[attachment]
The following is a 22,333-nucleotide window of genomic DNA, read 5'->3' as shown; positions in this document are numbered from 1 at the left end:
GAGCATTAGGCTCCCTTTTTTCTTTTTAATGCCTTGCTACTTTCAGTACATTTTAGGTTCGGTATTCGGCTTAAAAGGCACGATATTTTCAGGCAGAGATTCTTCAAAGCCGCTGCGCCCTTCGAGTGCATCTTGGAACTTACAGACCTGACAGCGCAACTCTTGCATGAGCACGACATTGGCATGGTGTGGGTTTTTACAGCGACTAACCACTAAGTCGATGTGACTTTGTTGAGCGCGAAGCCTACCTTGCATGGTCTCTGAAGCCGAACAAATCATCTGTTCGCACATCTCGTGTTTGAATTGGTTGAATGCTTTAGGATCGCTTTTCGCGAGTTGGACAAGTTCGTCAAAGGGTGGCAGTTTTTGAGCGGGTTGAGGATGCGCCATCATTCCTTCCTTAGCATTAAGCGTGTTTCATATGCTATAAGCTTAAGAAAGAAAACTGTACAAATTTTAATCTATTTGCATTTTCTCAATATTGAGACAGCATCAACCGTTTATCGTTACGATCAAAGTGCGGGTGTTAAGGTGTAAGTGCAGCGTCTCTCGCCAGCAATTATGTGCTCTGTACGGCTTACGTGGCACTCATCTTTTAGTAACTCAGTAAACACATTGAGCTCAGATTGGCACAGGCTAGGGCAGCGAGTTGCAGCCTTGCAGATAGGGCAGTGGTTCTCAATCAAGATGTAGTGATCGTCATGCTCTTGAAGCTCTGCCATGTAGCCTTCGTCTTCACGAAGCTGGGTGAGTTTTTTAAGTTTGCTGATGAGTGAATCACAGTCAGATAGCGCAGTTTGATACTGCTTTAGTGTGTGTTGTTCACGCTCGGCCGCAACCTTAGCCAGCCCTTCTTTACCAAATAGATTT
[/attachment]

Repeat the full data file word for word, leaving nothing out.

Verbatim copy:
The following is a 22,333-nucleotide window of genomic DNA, read 5'->3' as shown; positions in this document are numbered from 1 at the left end:
GAGCATTAGGCTCCCTTTTTTCTTTTTAATGCCTTGCTACTTTCAGTACATTTTAGGTTCGGTATTCGGCTTAAAAGGCACGATATTTTCAGGCAGAGATTCTTCAAAGCCGCTGCGCCCTTCGAGTGCATCTTGGAACTTACAGACCTGACAGCGCAACTCTTGCATGAGCACGACATTGGCATGGTGTGGGTTTTTACAGCGACTAACCACTAAGTCGATGTGACTTTGTTGAGCGCGAAGCCTACCTTGCATGGTCTCTGAAGCCGAACAAATCATCTGTTCGCACATCTCGTGTTTGAATTGGTTGAATGCTTTAGGATCGCTTTTCGCGAGTTGGACAAGTTCGTCAAAGGGTGGCAGTTTTTGAGCGGGTTGAGGATGCGCCATCATTCCTTCCTTAGCATTAAGCGTGTTTCATATGCTATAAGCTTAAGAAAGAAAACTGTACAAATTTTAATCTATTTGCATTTTCTCAATATTGAGACAGCATCAACCGTTTATCGTTACGATCAAAGTGCGGGTGTTAAGGTGTAAGTGCAGCGTCTCTCGCCAGCAATTATGTGCTCTGTACGGCTTACGTGGCACTCATCTTTTAGTAACTCAGTAAACACATTGAGCTCAGATTGGCACAGGCTAGGGCAGCGAGTTGCAGCCTTGCAGATAGGGCAGTGGTTCTCAATCAAGATGTAGTGATCGTCATGCTCTTGAAGCTCTGCCATGTAGCCTTCGTCTTCACGAAGCTGGGTGAGTTTTTTAAGTTTGCTGATGAGTGAATCACAGTCAGATAGCGCAGTTTGATACTGCTTTAGTGTGTGTTGTTCACGCTCGGCCGCAACCTTAGCCAGCCCTTCTTTACCAAATAGATTT